Thursday, March 11, 2010

Good Dog, Anne Carson

I was waiting for you to get to work
‘A True Account of Talking to the Sun at Fire Island’
Frank O’Hara

1 You know the second person in the history of the world
the Sun chose to speak to personally was Frank O’Hara, the
first was Orpheus [me]. You are my Sweetheart said the
Sun. He was sitting on the hood of his truck. Somehow it
was menacing. I hardly knew what to say. I got into the
truck that strange autumn light sharpening all glass and
harm my hands fell off. The Sun got in beside me took my
hands one by one blew into each finger filling it with a
kind of sound. Gave my hands back to me. That was the
beginning of my being interesting

2 I had originally an idea to record the sound of skirts
moving on legs on the runway this blank verse. She was a
model when I first of course no one runs on a runway
but the skirts the legs are like pumas. Desire she said is not
harmful til lips spill it then be careful

3 Tell you a story about the best poem I ever wrote the one I
lost. That page was terrific it slid out of a dream about the
littorals above Europe and me looking down as. As on oh
oceans I had all the answers I was an answer! I was high as
day arising and truth shot out of me like a lark. Years ago.
These are tears I do not use. I lost the page again and again
found it again and again every time I moved finally
captured it in a plastic sleeve put it on top of the TV. A
scrap of paper torn and brownish now some words just
stain. What does it mean the littorals above Europe I never
found out. I look at it fast sometimes Hoping

4 Like any couple we’d sat silent in restaurants staring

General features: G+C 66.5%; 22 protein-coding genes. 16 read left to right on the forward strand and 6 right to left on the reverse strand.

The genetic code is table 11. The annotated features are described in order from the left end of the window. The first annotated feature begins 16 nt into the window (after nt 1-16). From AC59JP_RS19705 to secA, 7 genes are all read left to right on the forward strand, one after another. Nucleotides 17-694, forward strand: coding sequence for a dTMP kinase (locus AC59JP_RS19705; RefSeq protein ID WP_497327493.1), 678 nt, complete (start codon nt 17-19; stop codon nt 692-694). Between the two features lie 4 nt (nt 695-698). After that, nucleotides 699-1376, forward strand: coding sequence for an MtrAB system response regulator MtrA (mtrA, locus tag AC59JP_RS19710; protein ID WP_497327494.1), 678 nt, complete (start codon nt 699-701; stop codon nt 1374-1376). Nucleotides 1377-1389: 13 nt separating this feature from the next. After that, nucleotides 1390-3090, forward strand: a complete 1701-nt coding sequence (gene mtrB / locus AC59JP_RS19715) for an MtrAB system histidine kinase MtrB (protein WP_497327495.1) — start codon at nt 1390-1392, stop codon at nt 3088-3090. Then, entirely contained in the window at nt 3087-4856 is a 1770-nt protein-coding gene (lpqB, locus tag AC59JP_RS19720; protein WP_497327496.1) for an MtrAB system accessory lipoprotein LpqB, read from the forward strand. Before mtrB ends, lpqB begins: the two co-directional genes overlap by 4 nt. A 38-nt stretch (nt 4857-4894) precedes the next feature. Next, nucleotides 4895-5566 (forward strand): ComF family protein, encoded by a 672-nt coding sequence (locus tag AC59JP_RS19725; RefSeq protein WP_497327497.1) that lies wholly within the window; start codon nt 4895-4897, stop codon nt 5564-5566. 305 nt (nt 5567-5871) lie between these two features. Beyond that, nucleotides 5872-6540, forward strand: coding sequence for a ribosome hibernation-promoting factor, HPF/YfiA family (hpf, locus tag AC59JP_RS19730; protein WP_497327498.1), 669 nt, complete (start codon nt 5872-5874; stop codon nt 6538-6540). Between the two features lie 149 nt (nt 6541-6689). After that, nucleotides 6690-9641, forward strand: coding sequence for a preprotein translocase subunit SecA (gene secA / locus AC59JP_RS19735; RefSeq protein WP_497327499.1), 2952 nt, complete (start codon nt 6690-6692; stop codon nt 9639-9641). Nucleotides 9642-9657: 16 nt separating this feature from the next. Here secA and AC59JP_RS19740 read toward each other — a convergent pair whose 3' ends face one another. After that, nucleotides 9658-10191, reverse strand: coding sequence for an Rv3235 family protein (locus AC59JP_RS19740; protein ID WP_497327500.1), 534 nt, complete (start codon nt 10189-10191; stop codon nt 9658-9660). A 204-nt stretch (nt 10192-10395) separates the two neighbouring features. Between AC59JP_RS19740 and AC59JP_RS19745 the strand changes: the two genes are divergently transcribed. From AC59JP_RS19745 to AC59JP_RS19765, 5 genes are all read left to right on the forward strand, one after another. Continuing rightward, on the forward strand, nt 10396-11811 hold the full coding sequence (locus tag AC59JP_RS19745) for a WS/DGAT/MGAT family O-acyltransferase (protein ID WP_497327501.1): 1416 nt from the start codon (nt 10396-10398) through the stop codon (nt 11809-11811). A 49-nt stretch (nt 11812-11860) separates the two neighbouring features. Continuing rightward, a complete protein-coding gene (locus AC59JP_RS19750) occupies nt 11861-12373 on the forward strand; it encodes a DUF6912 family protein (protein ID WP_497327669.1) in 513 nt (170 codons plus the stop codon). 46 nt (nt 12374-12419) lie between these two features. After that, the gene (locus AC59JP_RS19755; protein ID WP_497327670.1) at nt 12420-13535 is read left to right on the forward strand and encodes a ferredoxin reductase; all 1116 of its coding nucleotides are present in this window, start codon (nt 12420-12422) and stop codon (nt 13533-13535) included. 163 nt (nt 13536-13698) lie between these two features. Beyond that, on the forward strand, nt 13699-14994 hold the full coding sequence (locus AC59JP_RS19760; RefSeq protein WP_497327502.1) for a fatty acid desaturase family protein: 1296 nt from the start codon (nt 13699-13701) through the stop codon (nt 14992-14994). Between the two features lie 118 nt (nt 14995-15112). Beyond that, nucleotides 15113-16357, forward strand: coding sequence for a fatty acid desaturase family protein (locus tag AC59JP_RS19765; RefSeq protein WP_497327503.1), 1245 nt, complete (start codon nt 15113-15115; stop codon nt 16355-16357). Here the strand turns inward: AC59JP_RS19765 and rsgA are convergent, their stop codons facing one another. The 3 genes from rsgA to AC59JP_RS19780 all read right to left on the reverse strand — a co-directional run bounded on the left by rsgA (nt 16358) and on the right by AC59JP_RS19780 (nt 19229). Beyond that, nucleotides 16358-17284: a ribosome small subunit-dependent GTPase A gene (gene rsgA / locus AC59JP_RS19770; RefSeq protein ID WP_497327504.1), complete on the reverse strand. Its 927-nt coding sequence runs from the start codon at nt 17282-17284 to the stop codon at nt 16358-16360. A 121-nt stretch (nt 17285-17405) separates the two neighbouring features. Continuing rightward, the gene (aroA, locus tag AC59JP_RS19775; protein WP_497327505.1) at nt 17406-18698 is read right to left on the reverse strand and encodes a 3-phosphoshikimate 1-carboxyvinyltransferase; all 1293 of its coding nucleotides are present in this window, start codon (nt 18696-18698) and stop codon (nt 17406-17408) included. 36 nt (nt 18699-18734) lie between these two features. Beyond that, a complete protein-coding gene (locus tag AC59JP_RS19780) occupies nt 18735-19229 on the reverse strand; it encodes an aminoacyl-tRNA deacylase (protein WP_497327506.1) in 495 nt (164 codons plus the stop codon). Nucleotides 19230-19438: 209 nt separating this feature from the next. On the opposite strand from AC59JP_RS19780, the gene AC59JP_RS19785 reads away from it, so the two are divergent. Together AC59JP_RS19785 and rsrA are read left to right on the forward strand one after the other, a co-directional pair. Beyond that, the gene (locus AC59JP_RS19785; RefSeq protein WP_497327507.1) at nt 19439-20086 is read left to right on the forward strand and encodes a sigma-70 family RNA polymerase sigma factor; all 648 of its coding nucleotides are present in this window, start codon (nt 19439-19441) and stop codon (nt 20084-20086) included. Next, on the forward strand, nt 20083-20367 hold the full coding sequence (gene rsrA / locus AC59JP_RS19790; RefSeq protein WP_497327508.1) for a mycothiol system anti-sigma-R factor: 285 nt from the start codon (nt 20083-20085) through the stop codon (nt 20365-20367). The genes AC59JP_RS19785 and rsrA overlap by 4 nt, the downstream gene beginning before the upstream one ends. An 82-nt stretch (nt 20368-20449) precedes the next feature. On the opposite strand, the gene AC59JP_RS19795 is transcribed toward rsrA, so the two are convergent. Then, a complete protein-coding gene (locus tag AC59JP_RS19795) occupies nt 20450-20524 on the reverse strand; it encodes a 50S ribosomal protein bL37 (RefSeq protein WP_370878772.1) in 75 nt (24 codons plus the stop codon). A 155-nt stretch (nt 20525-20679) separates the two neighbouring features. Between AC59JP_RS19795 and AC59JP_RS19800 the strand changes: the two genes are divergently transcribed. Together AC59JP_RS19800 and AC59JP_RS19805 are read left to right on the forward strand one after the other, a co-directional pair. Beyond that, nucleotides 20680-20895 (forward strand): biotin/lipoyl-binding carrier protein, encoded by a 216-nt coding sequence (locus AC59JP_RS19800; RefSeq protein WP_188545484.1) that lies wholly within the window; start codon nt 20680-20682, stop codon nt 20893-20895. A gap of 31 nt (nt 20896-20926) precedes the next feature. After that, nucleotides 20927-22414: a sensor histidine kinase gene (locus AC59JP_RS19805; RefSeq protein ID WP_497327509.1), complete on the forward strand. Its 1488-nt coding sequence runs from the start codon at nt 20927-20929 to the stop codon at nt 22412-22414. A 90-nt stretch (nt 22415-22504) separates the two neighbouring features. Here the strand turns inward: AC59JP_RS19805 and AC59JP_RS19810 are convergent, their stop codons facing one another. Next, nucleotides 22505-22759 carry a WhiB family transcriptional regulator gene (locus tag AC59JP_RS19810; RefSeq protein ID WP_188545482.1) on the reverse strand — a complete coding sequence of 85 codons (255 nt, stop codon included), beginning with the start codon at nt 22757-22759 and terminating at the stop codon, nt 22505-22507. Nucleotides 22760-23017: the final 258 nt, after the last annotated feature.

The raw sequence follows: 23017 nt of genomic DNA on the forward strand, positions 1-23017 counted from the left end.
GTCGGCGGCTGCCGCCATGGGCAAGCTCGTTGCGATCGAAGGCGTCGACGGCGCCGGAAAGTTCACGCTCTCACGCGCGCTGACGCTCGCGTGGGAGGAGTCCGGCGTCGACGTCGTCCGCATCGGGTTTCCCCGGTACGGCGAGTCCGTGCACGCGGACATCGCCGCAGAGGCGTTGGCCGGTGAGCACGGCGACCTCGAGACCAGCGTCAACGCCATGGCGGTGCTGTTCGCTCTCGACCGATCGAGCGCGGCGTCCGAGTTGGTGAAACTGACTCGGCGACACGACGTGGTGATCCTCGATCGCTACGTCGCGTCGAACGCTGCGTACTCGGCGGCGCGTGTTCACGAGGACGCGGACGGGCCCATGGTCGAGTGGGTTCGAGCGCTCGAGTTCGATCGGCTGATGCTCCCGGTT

opposite ways our pockets stuffed with useless summer
money doesn’t mean we were a pissed palindrome

5 Like any couple don’t whistle I’m not your good dog she’d
say I’d say swimming at this hour you must be mad

6 My fifteen minutes in hell I scarcely remember. I know it
was cold. I saw uncreated things seeping here and there
with roots for ears they hadn’t heard a voice in centuries. I
sang a bit. The very ghosts shed tears (Daily Mirror). Eurydice
limped over. Lawyers arrived reciting conditions. Soon
we were off down the hall me admiring the acoustics
wondering could I get a gig and What’s the phone number
down here I said starting to turn poof shall we say a sad
mischance. All my skin cried back all my wings beat once
and that was that. The story that she said nothing but Who?
is a lie

7 One thing about hell is the echo is fabulous. No sound
studio on earth can give you a transverse magnetisation
leak of less than zero. I stood in the black trees transfixed
and pulsing and her stroking off down the lake so strangely

8 I was. I lost. I sang. I knew. I ever hope for that strange
autumn light again with the good dog again with the
thousands of years. Scrap of [me] off Eurydice torn. Her
number I lost her lark I shot and she a pulse. History never
looks so possible as when leaving a heart spilt among the
stones crying Don’t read it again it was perfect